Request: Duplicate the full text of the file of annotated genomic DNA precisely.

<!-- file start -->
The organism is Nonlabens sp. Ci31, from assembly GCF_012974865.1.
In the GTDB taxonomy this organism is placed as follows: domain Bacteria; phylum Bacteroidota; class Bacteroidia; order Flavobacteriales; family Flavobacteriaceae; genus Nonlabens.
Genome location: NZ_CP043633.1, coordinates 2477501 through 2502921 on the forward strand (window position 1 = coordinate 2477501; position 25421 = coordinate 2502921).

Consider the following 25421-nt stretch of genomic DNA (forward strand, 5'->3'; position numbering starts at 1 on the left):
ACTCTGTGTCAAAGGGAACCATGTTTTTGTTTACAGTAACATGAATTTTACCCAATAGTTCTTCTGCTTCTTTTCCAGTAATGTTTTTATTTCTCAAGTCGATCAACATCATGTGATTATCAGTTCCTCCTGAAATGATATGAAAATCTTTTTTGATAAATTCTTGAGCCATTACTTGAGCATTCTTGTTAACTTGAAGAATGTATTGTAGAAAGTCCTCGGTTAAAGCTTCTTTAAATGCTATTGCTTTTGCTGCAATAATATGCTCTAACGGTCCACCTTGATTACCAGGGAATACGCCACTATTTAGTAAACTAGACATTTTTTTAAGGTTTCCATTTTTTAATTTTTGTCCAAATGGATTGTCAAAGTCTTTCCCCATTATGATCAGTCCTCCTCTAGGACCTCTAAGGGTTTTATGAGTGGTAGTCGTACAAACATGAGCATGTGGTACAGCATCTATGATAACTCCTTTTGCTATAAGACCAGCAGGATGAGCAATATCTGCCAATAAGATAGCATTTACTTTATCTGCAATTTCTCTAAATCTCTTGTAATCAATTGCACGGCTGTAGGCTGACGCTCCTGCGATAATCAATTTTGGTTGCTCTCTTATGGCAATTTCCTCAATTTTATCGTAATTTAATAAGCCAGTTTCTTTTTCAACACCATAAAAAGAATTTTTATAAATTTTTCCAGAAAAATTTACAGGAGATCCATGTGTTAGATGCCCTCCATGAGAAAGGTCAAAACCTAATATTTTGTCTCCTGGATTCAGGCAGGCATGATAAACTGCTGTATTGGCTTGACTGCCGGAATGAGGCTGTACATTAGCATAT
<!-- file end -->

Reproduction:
The organism is Nonlabens sp. Ci31, from assembly GCF_012974865.1.
In the GTDB taxonomy this organism is placed as follows: domain Bacteria; phylum Bacteroidota; class Bacteroidia; order Flavobacteriales; family Flavobacteriaceae; genus Nonlabens.
Genome location: NZ_CP043633.1, coordinates 2477501 through 2502921 on the forward strand (window position 1 = coordinate 2477501; position 25421 = coordinate 2502921).

Consider the following 25421-nt stretch of genomic DNA (forward strand, 5'->3'; position numbering starts at 1 on the left):
ACTCTGTGTCAAAGGGAACCATGTTTTTGTTTACAGTAACATGAATTTTACCCAATAGTTCTTCTGCTTCTTTTCCAGTAATGTTTTTATTTCTCAAGTCGATCAACATCATGTGATTATCAGTTCCTCCTGAAATGATATGAAAATCTTTTTTGATAAATTCTTGAGCCATTACTTGAGCATTCTTGTTAACTTGAAGAATGTATTGTAGAAAGTCCTCGGTTAAAGCTTCTTTAAATGCTATTGCTTTTGCTGCAATAATATGCTCTAACGGTCCACCTTGATTACCAGGGAATACGCCACTATTTAGTAAACTAGACATTTTTTTAAGGTTTCCATTTTTTAATTTTTGTCCAAATGGATTGTCAAAGTCTTTCCCCATTATGATCAGTCCTCCTCTAGGACCTCTAAGGGTTTTATGAGTGGTAGTCGTACAAACATGAGCATGTGGTACAGCATCTATGATAACTCCTTTTGCTATAAGACCAGCAGGATGAGCAATATCTGCCAATAAGATAGCATTTACTTTATCTGCAATTTCTCTAAATCTCTTGTAATCAATTGCACGGCTGTAGGCTGACGCTCCTGCGATAATCAATTTTGGTTGCTCTCTTATGGCAATTTCCTCAATTTTATCGTAATTTAATAAGCCAGTTTCTTTTTCAACACCATAAAAAGAATTTTTATAAATTTTTCCAGAAAAATTTACAGGAGATCCATGTGTTAGATGCCCTCCATGAGAAAGGTCAAAACCTAATATTTTGTCTCCTGGATTCAGGCAGGCATGATAAACTGCTGTATTGGCTTGACTGCCGGAATGAGGCTGTACATTAGCATAT